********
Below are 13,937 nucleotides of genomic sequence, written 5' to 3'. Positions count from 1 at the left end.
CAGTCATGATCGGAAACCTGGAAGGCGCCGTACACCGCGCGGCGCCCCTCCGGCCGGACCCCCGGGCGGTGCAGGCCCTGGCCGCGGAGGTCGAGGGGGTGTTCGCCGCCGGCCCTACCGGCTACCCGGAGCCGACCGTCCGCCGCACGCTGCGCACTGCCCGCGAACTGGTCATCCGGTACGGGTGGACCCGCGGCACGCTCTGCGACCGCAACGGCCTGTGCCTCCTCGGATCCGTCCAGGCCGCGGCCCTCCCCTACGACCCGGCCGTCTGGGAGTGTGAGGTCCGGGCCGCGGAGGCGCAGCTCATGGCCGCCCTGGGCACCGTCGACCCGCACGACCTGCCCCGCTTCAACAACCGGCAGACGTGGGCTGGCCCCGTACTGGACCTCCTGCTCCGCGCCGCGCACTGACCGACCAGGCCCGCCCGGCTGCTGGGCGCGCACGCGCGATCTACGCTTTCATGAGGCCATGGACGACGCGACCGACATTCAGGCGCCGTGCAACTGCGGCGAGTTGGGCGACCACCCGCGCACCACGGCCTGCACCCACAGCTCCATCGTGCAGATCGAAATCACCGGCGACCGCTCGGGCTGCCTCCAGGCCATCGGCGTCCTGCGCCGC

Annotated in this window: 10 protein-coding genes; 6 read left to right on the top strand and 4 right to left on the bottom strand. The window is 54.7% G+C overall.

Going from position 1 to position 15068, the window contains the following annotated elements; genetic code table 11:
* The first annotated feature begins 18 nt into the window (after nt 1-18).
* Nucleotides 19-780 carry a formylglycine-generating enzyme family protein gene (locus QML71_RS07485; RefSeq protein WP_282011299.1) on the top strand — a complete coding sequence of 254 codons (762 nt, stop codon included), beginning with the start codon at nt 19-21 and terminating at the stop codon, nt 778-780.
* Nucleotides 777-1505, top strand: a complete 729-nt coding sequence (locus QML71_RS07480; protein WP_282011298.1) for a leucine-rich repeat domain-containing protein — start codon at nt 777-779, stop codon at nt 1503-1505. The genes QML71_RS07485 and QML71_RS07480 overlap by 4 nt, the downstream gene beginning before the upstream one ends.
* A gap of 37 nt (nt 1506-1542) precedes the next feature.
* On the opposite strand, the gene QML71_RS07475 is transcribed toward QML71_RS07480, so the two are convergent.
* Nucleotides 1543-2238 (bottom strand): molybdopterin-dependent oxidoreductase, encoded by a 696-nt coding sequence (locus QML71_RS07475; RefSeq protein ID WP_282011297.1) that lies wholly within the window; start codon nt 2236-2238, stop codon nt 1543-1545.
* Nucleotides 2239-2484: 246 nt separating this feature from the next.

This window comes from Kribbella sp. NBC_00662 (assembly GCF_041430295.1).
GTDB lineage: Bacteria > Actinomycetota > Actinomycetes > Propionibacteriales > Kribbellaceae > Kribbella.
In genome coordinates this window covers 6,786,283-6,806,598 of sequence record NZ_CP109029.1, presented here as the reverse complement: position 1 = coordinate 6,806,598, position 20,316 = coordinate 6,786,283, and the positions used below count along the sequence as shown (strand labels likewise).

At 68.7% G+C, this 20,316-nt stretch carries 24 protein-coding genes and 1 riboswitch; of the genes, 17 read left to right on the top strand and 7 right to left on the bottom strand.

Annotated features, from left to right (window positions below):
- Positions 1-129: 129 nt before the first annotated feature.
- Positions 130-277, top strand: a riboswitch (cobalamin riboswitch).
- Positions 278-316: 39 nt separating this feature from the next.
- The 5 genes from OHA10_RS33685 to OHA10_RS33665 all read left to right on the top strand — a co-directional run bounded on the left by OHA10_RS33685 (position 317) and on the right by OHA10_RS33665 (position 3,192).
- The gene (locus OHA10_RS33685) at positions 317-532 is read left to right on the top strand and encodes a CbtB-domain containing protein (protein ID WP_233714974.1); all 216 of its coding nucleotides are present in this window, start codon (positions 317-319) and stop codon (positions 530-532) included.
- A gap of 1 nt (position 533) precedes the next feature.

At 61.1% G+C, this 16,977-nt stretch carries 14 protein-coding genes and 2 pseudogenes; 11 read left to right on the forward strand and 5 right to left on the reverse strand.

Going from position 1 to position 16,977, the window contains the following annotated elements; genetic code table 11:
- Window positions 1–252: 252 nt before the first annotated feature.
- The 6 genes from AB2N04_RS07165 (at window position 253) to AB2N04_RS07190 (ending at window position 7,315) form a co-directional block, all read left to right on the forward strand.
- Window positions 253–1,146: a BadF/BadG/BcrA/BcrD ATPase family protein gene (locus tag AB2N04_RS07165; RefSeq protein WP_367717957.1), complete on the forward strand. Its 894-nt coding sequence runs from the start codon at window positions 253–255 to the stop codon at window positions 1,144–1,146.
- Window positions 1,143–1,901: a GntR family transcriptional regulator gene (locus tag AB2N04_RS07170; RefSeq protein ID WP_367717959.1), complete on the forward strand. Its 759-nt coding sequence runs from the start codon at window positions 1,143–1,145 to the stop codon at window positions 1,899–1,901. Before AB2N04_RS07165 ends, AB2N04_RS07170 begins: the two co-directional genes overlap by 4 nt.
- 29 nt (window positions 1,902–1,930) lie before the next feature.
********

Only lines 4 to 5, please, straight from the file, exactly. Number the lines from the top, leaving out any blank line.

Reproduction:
Going from position 1 to position 15068, the window contains the following annotated elements; genetic code table 11:
* The first annotated feature begins 18 nt into the window (after nt 1-18).